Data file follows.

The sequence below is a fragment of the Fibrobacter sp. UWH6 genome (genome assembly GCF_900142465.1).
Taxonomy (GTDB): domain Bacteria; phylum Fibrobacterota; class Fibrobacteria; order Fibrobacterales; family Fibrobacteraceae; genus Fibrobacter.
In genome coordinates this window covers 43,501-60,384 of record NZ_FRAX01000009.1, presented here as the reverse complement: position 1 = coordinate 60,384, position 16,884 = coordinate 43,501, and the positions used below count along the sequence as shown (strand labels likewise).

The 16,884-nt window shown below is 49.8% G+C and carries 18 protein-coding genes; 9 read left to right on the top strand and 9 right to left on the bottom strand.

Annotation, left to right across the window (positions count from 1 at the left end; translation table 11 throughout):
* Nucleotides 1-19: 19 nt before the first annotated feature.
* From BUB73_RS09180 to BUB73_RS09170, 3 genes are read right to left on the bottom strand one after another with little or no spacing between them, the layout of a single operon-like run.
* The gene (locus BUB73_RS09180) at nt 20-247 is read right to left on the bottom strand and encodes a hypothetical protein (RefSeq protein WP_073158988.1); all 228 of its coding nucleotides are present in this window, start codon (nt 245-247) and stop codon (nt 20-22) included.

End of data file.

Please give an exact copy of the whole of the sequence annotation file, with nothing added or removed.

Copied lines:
The sequence below is a fragment of the Fibrobacter sp. UWH6 genome (genome assembly GCF_900142465.1).
Taxonomy (GTDB): domain Bacteria; phylum Fibrobacterota; class Fibrobacteria; order Fibrobacterales; family Fibrobacteraceae; genus Fibrobacter.
In genome coordinates this window covers 43,501-60,384 of record NZ_FRAX01000009.1, presented here as the reverse complement: position 1 = coordinate 60,384, position 16,884 = coordinate 43,501, and the positions used below count along the sequence as shown (strand labels likewise).

The 16,884-nt window shown below is 49.8% G+C and carries 18 protein-coding genes; 9 read left to right on the top strand and 9 right to left on the bottom strand.

Annotation, left to right across the window (positions count from 1 at the left end; translation table 11 throughout):
* Nucleotides 1-19: 19 nt before the first annotated feature.
* From BUB73_RS09180 to BUB73_RS09170, 3 genes are read right to left on the bottom strand one after another with little or no spacing between them, the layout of a single operon-like run.
* The gene (locus BUB73_RS09180) at nt 20-247 is read right to left on the bottom strand and encodes a hypothetical protein (RefSeq protein WP_073158988.1); all 228 of its coding nucleotides are present in this window, start codon (nt 245-247) and stop codon (nt 20-22) included.